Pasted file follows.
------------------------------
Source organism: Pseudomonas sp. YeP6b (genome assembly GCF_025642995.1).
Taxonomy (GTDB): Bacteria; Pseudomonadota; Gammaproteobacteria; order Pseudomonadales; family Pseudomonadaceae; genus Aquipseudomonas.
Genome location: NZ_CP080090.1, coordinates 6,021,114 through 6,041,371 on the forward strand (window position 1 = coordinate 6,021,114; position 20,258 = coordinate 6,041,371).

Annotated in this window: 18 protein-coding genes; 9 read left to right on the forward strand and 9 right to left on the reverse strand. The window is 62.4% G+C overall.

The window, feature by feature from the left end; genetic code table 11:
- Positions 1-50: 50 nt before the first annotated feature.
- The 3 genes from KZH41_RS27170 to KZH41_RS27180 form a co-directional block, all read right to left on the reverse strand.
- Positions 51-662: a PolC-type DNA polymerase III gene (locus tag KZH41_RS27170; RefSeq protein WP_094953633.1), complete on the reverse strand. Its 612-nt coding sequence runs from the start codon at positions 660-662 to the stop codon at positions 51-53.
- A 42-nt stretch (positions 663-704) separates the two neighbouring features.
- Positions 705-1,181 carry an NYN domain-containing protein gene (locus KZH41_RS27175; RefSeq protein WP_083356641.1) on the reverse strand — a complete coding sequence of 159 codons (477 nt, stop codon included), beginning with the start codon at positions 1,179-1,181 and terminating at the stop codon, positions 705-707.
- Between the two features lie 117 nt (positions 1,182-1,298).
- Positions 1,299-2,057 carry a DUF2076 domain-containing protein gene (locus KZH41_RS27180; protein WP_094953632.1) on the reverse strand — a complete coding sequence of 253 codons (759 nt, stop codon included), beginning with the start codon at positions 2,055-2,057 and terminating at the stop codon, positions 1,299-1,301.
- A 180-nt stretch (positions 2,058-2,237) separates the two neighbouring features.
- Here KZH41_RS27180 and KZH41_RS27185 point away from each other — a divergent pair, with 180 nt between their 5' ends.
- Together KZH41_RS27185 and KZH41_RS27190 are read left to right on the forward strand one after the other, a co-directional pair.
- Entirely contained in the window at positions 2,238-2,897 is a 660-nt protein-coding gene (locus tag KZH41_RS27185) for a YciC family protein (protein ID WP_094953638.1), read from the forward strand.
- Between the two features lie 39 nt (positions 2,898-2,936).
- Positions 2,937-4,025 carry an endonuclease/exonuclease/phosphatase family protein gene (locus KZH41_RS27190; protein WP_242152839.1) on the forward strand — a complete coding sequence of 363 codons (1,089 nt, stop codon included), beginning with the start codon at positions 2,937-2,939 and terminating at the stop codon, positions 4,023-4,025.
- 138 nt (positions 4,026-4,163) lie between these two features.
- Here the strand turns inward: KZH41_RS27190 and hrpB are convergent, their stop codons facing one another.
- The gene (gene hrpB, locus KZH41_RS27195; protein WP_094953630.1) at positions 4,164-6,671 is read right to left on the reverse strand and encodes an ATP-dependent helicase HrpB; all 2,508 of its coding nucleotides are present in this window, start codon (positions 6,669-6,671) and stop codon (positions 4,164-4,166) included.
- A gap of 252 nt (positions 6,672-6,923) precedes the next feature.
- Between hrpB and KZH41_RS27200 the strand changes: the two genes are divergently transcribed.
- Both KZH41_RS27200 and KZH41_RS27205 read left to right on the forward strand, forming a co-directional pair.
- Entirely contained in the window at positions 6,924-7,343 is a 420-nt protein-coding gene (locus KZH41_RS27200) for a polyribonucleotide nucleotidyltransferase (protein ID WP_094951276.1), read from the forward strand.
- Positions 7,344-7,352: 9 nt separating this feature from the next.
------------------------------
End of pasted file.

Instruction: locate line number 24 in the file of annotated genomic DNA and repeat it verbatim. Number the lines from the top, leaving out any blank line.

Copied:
- Both KZH41_RS27200 and KZH41_RS27205 read left to right on the forward strand, forming a co-directional pair.